Vacuum Technology Tackles Voids

Innovative use of existing technology and new developments improve performance.

By Seán Ottewell, Editor at Large

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Many chemical companies are striving to improve the reliability of vacuum systems, lower total cost of ownership, and meet regulatory requirements for noise reduction. To address these demands as well as specific vacuum technology problems, vendors are responding with novel applications of established equipment as well as new technologies.

Reliability is the number one issue for end-users — more so even than price — and noise is becoming more important, too, reports Peter C. Studer, director of sales and marketing for Wintek Corp., Flanders, N.J. "We had a customer that was looking to add vacuum capacity to their facility and had a dry vacuum pump that was noisy. Besides increasing the capacity, they wanted a pump that was quieter. We installed an oil-sealed liquid ring vacuum pump system that tested on-site at 70 dBA."

Wintek is carrying out an increasing amount of custom design for vacuum technologies. "Chemical companies today simply don't have the same engineering expertise and time to carry out these projects; where they might have had 100 engineers before, now they maybe have ten. It's definitely going to be more about service than new technologies over the next five years or so — and the operating companies don't really want to take a risk on newer technologies until they are very well established, either," notes Studer

That goes for solving plant problems, too, he adds. "Some of the most recent and most interesting of these actually focus on utilizing proven existing technologies in new applications."

One such application involved replacing water or oil in liquid ring pumps with the same solvent being used in a customer's distillation process (Figure 1). "In this case, the methanol is passed to a reboiler for reheating to vapor and then through an inductor to create a vacuum. This provided 20,000 acfm at 0.2 psia for a methanol recovery system that was waterless. So there is no contamination," he explains.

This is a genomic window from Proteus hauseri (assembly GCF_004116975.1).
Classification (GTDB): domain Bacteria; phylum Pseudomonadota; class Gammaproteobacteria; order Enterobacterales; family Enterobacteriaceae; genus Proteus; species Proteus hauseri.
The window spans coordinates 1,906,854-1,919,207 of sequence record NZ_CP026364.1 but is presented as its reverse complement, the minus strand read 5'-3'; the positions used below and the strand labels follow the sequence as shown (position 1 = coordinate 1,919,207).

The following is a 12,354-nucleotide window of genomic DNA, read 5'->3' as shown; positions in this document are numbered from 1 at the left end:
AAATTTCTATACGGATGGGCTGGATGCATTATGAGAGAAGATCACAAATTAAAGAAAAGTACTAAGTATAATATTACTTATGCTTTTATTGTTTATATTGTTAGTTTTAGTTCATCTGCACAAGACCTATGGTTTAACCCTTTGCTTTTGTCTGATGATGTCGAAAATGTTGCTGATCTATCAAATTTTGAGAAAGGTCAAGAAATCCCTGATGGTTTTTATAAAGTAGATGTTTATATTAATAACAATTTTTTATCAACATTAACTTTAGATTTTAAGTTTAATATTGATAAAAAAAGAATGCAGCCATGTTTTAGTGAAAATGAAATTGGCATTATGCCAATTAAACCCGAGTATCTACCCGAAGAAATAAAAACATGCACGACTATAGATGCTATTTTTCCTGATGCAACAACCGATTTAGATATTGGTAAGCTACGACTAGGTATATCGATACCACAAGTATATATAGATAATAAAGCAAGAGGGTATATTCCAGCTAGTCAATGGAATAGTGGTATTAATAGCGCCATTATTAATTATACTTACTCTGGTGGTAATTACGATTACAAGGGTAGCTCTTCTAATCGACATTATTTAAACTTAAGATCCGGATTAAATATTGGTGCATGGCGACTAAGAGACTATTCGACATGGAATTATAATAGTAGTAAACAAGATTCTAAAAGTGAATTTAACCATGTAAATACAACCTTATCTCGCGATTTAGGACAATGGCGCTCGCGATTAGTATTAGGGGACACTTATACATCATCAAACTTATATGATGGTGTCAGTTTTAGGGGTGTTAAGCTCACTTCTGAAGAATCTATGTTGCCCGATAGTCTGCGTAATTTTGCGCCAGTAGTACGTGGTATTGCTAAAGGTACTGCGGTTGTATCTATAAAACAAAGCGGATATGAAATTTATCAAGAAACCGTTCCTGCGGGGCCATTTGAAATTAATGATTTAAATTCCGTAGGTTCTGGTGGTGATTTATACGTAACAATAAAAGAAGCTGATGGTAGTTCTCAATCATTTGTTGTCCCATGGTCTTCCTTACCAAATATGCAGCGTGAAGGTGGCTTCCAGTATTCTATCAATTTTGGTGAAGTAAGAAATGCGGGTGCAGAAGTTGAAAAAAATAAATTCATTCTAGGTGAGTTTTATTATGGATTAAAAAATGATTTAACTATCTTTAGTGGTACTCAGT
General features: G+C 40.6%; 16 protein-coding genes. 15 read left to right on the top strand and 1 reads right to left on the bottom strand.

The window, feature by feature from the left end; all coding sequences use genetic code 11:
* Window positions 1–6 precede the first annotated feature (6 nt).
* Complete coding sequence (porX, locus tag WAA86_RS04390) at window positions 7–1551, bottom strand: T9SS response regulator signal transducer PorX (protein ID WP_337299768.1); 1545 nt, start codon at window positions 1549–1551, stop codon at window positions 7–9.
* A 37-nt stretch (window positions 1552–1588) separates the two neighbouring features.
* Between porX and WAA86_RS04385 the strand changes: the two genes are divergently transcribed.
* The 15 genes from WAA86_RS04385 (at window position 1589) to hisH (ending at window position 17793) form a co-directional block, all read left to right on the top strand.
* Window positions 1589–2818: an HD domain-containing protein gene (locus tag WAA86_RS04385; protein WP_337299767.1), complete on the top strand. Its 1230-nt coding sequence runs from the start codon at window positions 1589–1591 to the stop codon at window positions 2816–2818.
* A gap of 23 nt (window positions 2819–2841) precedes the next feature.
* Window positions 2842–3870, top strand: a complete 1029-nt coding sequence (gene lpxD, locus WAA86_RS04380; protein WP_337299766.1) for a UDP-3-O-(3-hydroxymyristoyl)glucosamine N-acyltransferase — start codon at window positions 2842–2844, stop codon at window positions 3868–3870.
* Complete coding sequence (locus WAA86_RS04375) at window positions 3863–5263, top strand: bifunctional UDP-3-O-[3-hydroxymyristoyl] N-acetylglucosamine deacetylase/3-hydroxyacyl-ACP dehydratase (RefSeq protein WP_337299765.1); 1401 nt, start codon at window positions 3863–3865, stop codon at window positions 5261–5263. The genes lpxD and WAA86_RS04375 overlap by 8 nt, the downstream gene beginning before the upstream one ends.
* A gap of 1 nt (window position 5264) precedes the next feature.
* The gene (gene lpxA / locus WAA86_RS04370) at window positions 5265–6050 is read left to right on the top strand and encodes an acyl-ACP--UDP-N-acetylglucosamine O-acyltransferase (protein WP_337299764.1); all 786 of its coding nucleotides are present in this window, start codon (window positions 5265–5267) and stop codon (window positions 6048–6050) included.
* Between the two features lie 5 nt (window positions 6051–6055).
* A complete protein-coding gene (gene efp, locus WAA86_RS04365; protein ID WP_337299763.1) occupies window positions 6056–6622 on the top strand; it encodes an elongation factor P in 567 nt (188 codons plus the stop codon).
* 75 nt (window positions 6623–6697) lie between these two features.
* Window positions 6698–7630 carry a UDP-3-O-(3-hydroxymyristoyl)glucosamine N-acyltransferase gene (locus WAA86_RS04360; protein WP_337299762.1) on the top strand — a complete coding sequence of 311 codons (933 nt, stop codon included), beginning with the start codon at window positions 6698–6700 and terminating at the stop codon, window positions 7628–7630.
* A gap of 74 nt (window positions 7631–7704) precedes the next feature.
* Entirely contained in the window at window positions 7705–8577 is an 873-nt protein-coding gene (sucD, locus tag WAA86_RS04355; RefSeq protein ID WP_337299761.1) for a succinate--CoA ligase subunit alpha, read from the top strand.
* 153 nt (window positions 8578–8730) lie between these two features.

Another customer needed to dry a product to remove heptane. Here, Wintek extracted the heptane vapor, collecting it in a condenser and condensate receiver in front of the liquid ring vacuum pump, which was sealed with heptane to avoid contamination if all the vapors weren't collected. "We were able to use a small 30-acfm vacuum pump at 1.9 psia, because we could condense out most of the heptane vapors with a colder 5°C cooling water before reaching the vacuum pump. It also helped that the dryer was easily sealed and the air leakage was quite low, less than 0.2 psi/hour."

The company also is finding that chemical makers that need to deal with solvents increasingly are moving to solvent-sealed vacuum pumps with a condenser/receiver on the discharge side rather than the standard condenser/receiver before the pump — so vapor goes through the vacuum pump and then is condensed at atmospheric pressure on exit. "One of our most recent systems of this type was again on heptane, but the cooling water was at 10°C and the vapor flow was approximately 450 kg/hr. We condensed some vapor before the pump and the rest after the pump, which allowed the end-user to make full use of the existing cooing system," notes Studer.

GEA Wiegand, Ettlingen, Germany, which specializes in multistage jet vacuum pumps, is seeing greater use of product vapor as motive medium, particularly in the production of polyester and textiles. Its completely closed systems are characterized by their ecological and economic efficiency, e.g., vacuum steam jet cooling plants provide cooling without recourse to additional refrigerants, says the firm.

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